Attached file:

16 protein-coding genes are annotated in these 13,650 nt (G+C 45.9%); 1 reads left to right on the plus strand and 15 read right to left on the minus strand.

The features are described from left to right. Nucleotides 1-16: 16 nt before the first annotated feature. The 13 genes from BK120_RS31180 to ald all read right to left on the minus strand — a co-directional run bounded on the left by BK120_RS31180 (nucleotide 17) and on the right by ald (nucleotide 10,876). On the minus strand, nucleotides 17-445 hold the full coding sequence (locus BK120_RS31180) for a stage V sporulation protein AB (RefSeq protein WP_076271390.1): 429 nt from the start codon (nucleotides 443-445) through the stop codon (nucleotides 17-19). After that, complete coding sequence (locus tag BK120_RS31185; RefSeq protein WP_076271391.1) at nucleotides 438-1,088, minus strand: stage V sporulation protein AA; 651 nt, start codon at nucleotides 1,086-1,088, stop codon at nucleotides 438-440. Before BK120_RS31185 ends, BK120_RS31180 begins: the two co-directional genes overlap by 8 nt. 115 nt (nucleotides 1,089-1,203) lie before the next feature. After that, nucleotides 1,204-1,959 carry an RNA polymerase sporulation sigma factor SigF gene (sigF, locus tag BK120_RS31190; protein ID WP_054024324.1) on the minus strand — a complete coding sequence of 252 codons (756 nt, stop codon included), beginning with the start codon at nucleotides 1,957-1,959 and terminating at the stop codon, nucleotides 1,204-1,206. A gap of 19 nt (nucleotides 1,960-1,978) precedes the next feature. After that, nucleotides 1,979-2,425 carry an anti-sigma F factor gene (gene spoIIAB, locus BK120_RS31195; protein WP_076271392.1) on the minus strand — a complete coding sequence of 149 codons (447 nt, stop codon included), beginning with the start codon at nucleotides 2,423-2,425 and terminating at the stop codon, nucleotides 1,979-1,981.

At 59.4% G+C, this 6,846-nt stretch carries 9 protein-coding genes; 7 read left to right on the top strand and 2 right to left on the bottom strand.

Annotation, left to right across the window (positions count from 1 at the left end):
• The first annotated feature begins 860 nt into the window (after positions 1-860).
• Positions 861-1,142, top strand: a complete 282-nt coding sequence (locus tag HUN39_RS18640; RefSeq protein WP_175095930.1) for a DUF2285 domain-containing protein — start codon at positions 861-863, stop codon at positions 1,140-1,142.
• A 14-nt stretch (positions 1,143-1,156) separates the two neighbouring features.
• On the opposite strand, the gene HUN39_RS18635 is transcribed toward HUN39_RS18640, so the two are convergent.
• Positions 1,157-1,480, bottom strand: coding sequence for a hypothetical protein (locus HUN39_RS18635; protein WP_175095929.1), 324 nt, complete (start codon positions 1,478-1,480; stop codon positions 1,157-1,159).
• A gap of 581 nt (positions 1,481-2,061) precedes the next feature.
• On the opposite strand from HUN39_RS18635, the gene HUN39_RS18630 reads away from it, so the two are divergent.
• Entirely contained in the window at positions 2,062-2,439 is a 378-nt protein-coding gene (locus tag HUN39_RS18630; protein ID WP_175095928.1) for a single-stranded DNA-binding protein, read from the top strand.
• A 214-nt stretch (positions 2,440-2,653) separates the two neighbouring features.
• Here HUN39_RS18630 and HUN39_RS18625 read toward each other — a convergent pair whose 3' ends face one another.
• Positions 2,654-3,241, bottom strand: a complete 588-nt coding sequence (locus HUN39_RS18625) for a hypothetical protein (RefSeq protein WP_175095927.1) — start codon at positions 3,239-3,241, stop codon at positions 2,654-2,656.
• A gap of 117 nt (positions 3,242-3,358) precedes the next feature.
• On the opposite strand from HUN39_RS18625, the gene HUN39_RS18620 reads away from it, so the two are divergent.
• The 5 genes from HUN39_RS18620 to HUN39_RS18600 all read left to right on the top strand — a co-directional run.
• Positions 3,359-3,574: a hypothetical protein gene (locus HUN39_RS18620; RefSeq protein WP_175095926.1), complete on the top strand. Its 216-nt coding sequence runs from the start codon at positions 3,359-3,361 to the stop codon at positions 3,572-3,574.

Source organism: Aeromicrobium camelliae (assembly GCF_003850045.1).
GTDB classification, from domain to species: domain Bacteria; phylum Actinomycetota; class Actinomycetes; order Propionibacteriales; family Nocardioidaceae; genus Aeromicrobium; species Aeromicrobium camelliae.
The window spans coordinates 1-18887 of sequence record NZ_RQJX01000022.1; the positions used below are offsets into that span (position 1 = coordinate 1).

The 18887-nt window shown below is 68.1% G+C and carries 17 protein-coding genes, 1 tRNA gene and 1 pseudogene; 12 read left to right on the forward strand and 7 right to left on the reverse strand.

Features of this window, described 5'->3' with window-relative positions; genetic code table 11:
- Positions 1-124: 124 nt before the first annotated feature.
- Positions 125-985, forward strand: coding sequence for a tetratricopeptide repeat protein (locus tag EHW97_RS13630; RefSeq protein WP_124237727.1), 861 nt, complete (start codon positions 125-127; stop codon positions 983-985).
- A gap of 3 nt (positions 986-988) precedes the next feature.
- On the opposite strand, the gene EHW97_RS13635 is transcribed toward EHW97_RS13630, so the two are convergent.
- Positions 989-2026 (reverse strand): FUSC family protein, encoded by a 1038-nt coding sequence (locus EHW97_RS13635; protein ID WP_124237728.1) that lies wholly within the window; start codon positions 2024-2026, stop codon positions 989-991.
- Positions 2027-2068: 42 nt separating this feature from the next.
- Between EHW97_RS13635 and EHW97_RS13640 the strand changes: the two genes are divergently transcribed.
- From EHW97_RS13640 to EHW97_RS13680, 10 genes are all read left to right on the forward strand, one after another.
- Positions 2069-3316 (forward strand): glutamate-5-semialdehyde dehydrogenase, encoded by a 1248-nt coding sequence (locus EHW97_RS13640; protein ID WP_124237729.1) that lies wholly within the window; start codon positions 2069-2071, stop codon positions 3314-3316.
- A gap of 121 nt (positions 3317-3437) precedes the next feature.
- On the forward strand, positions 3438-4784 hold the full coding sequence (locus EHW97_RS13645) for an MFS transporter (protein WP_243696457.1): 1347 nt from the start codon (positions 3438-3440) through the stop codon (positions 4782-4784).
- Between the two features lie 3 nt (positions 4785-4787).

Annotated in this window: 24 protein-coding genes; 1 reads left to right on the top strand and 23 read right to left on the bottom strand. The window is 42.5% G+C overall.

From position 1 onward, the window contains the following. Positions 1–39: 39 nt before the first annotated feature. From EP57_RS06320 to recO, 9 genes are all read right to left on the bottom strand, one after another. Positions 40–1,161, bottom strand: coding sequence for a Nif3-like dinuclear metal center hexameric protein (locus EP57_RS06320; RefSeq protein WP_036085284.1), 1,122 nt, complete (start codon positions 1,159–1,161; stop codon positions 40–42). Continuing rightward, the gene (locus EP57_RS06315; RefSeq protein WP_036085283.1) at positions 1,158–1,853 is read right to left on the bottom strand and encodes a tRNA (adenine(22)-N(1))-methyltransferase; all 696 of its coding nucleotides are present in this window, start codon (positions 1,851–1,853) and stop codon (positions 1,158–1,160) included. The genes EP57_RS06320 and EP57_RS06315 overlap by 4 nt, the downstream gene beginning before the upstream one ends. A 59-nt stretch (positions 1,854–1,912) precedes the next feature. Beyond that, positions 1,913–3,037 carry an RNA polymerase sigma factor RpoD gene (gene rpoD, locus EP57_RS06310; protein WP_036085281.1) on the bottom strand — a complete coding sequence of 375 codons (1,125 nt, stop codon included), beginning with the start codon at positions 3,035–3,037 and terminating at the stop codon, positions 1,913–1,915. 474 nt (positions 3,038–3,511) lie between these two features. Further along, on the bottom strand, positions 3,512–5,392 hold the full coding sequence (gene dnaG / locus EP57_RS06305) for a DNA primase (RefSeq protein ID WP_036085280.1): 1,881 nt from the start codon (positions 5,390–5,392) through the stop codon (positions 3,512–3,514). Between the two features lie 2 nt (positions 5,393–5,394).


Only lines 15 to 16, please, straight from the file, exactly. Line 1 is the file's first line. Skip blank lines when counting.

• Positions 2,654-3,241, bottom strand: a complete 588-nt coding sequence (locus HUN39_RS18625) for a hypothetical protein (RefSeq protein WP_175095927.1) — start codon at positions 3,239-3,241, stop codon at positions 2,654-2,656.
• A gap of 117 nt (positions 3,242-3,358) precedes the next feature.